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How to Save Money on Your Heating Bills

Stay warm and cut costs with these discounts and home repairs

Senior couple hold gas bill and check radiator

iStock / Getty Images

En español | As temperatures drop, higher heating bills can lead to added financial stress for older adults across the country. According to the U.S. government's Energy Star program, the average American household spends more than $2,000 per year on utilities, mostly on heating and cooling costs.

Discount programs and home improvements can help you save on your utility bills in the winter and year-round. Here's what to know:

The Low Income Home Energy Assistance Program (LIHEAP)

LIHEAP is a federally funded program that helps an estimated 6 million low-income households each year with heating bills. The program can also help with cooling costs in the summer.

LIHEAP assistance is typically paid directly to your utility company or fuel dealer and is intended to cover a portion — not the entirety — of your yearly heating costs. The exact amount you may receive varies by state (each state receives a different amount of funding from the government) and individual factors, such as your household size and income.

In general, the program prioritizes the households that have the highest energy costs relative to income. States can set the maximum income eligibility for LIHEAP at either 150 percent of the federal poverty level (in 2019, that's about $25,000 a year for a two-person household) or 60 percent of your state's median income. You may automatically qualify for LIHEAP if you or a family member receives benefits like Supplemental Security Income (SSI) or certain veterans benefits.

States also determine the time period during which LIHEAP applications are accepted and the specifics of the application process. Some prioritize older adults by providing an early application window for those who are 60 and older. Most states award LIHEAP assistance on a first-come, first-served basis. Once a state gives out its funds for the year, no more assistance is available (even for eligible households) until the following cycle.

Depending on your state, you may also be able to use LIHEAP funds for weatherization projects, like installing insulation, fixing leaky windows or repairing a broken furnace. LIHEAP also provides crisis assistance intended for households that have received a utility shutoff notice. Water and sewer bills are not generally covered.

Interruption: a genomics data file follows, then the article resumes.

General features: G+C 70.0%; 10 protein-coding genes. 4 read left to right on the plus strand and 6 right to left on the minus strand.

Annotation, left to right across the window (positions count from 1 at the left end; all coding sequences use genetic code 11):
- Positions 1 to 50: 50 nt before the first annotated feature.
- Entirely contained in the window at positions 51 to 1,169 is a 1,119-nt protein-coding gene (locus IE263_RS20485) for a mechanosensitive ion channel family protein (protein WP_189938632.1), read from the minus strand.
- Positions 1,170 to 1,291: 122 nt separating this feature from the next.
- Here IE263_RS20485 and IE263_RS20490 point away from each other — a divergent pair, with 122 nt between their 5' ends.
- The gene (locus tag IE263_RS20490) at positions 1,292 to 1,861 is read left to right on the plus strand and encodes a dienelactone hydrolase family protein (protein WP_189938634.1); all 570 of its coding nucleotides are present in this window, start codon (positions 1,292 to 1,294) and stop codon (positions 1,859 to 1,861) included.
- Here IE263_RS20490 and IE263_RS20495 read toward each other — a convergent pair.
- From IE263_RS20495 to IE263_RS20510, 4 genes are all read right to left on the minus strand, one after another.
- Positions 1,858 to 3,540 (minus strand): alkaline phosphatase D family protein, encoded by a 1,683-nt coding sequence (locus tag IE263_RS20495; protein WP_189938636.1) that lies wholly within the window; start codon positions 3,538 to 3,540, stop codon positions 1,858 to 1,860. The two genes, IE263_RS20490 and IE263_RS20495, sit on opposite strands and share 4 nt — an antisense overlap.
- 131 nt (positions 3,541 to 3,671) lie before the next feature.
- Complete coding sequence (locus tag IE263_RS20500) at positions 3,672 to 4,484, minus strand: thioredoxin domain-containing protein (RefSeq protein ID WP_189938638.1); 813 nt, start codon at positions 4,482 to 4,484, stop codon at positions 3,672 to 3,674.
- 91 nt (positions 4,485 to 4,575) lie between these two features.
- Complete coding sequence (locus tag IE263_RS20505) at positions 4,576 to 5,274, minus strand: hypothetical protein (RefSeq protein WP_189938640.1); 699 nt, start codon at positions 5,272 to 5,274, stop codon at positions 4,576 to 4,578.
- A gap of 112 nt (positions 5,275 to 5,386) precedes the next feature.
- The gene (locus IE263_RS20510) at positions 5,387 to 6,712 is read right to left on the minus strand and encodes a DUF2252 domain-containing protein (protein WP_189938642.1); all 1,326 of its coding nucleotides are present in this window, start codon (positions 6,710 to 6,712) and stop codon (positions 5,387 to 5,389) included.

For more information, contact your state or tribe's LIHEAP office. You can also call the National Energy Assistance Referral (NEAR) hotline toll-free at 866-674-6327.


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State and utility company discounts

State-run programs and utility companies also can help older adults or low-income households with monthly bills. These programs vary in terms of eligibility requirements, application processes and the type of assistance they provide. Some reduce your monthly bill by a certain percentage or amount, while others cap bills at a percentage of your income or provide eligible customers with a lump-sum grant.

To find out about utility company discounts, call the number on your most recent bill. Your state energy office can tell you about any state-funded programs that might be available to you.

Budget billing

Also known as average or levelized billing, budget billing is not a true discount but a way for fixed-income households to pay the same amount for utilities each month (meaning you can avoid big seasonal increases in summer and winter). After averaging your past energy use, your utility company will charge you an equal amount each month based on your projected costs for the year.

You may end up owing money at the year's end if your usage outstrips the company's estimate. It's also a good idea to ask how you'll be reimbursed in the event you use less electricity or gas than the company expected. Weigh the pros and cons before making a decision, and be sure to ask if you'll be charged an extra monthly administrative fee for the service.

Weatherizing your home

Home repairs can help fix some of the root causes of sky-high heating bills, like drafty doors and uninsulated pipes. You can take on the cost of these projects yourself, or look into assistance programs like the U.S. Department of Energy's Weatherization Assistance Program (WAP), which funds weatherproofing projects for low-income households, with priority given to adults 60 and older and those with disabilities.

Energy Star, the U.S. government's energy efficiency program, also oversees a network of weatherization partners as part of its Home Performance with Energy Star initiative, which helps households of all income levels make weather-related improvements. Many states and utilities offer incentives to homeowners who complete the process.

In both programs, the process is similar. Repairs are carried out by approved contractors after a thorough home inspection and analysis of your yearly costs. The savings can add up: Households that complete the WAP process save an average of $283 a year in energy costs, while Home Performance with Energy Star projects can lead to up to $500 in annual savings.

State contacts for WAP and Home Performance with Energy Star can be found online.

Meanwhile, amateur-friendly home improvement projects, like sealing your chimney flue or turning down your water heater's factory settings, can help you boost your savings even more.

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